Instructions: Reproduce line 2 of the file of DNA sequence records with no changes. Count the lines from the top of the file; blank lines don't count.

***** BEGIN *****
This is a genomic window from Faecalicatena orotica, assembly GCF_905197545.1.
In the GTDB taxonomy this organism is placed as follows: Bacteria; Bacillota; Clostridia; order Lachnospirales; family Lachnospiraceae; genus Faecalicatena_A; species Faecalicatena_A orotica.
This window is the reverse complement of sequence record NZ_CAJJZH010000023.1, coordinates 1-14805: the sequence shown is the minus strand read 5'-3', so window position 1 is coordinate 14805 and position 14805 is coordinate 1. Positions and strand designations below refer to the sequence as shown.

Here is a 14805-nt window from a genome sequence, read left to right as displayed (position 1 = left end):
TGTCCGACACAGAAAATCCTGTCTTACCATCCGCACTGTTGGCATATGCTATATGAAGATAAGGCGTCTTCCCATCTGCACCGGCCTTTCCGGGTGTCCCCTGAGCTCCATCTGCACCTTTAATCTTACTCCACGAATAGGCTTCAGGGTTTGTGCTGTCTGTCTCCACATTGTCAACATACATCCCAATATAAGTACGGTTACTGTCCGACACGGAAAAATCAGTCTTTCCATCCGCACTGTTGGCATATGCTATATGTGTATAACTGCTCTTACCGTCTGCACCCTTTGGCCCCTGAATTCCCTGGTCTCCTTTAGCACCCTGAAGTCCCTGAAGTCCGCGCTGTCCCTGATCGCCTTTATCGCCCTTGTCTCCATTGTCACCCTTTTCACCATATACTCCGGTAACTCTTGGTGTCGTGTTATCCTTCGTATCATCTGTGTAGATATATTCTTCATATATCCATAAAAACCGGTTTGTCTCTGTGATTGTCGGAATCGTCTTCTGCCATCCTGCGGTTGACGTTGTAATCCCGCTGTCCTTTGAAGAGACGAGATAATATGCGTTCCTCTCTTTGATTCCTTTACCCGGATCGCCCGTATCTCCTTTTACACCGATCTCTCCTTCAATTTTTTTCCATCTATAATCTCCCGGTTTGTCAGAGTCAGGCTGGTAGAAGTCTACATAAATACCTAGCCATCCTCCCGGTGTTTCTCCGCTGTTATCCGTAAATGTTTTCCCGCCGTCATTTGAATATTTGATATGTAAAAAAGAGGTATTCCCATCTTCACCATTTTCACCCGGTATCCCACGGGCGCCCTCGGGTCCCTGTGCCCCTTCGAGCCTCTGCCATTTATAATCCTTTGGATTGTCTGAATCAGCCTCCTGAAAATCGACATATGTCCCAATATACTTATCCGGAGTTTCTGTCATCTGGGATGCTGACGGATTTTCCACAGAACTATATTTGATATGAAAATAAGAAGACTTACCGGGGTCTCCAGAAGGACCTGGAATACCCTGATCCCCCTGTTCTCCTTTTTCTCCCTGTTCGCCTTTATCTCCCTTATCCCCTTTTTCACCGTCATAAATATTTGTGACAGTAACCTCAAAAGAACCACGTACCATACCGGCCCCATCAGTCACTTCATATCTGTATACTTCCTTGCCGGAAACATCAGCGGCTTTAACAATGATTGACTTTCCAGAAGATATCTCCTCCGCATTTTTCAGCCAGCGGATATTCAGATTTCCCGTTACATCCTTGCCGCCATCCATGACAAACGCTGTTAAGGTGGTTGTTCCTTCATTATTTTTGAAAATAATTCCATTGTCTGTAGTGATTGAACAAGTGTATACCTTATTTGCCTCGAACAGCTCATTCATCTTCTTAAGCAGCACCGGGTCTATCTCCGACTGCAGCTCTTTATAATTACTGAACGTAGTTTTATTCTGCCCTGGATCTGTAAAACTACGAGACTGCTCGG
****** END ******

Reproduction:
In the GTDB taxonomy this organism is placed as follows: Bacteria; Bacillota; Clostridia; order Lachnospirales; family Lachnospiraceae; genus Faecalicatena_A; species Faecalicatena_A orotica.